Looking at questions such as these
- If immutable objects are good, why do people keep creating mutable objects?
- What are the drawbacks of immutable types?
- At what point do immutable classes become a burden?
- When is it inappropriate to make objects immutable?
it looks to me that people are asking "why not immutable?" and thought I'd ask another kind of question.
Let's say immutable objects are (mostly) good - even if you disagree, humor me for a sec.
As of now, there seem to be more than 6k Java projects on freecode.com. There's probably a lot that are mis-tagged, but also many more that are not listed. So let's say there at least a thousand of these. And we can safely count other ones, such as C#, that are equally relevant.
So do you have any examples of relatively successful big projects that use immutability to any reasonable degree? I mean, everyone can write baby examples showing how good everything is when it's immutable, but if there are 10k+ LOC, then that's a different story.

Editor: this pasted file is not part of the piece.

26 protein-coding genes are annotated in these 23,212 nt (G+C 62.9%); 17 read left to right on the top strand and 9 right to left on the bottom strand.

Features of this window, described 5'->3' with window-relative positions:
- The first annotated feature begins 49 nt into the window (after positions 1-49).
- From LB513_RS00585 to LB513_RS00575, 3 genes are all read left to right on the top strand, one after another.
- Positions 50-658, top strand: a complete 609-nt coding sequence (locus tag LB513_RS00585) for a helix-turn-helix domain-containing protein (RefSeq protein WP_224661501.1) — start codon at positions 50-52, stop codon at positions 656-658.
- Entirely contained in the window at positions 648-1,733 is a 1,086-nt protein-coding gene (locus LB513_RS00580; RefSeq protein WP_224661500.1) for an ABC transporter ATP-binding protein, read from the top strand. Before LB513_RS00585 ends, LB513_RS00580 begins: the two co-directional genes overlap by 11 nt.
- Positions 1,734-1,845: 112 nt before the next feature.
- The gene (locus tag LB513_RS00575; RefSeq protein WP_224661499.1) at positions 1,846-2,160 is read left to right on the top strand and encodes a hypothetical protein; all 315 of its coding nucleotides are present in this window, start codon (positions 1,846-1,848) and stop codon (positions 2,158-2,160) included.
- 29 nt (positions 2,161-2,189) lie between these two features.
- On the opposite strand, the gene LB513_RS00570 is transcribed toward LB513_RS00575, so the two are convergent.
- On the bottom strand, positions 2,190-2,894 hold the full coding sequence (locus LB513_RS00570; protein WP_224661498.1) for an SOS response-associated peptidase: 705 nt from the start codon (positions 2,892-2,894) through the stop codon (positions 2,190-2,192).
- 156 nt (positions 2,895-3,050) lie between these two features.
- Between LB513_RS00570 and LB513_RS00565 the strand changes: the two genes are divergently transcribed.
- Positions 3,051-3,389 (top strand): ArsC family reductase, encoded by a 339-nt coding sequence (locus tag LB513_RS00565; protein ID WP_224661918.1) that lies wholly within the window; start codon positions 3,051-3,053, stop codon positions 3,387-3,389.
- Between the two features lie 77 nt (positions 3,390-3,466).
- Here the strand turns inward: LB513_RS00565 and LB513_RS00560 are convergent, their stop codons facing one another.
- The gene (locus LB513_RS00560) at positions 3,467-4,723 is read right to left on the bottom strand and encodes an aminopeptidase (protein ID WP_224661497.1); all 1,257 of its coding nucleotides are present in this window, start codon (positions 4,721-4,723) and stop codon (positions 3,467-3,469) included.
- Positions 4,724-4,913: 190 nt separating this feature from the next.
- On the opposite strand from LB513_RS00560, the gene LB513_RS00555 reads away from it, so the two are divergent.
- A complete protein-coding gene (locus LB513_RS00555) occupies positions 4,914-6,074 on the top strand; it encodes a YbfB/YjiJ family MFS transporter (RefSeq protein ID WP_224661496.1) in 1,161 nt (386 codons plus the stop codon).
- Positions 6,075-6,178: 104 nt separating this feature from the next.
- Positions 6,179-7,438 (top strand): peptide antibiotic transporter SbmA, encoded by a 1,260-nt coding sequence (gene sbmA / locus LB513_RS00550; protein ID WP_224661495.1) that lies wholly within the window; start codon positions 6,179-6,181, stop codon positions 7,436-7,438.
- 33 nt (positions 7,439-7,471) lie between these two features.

I can understand old projects - OK, historical burden, it would be a huge undertaking to rewrite e.g. Firefox to be mostly immutable. I can understand specialized things, e.g. Guava collections, which are designed like that from scratch. Are there examples of real-life applications, preferably new ones, that are like this? How much is "mutable Java" better / worse vs. "immutable Java" and in what aspects - but from practical standpoint?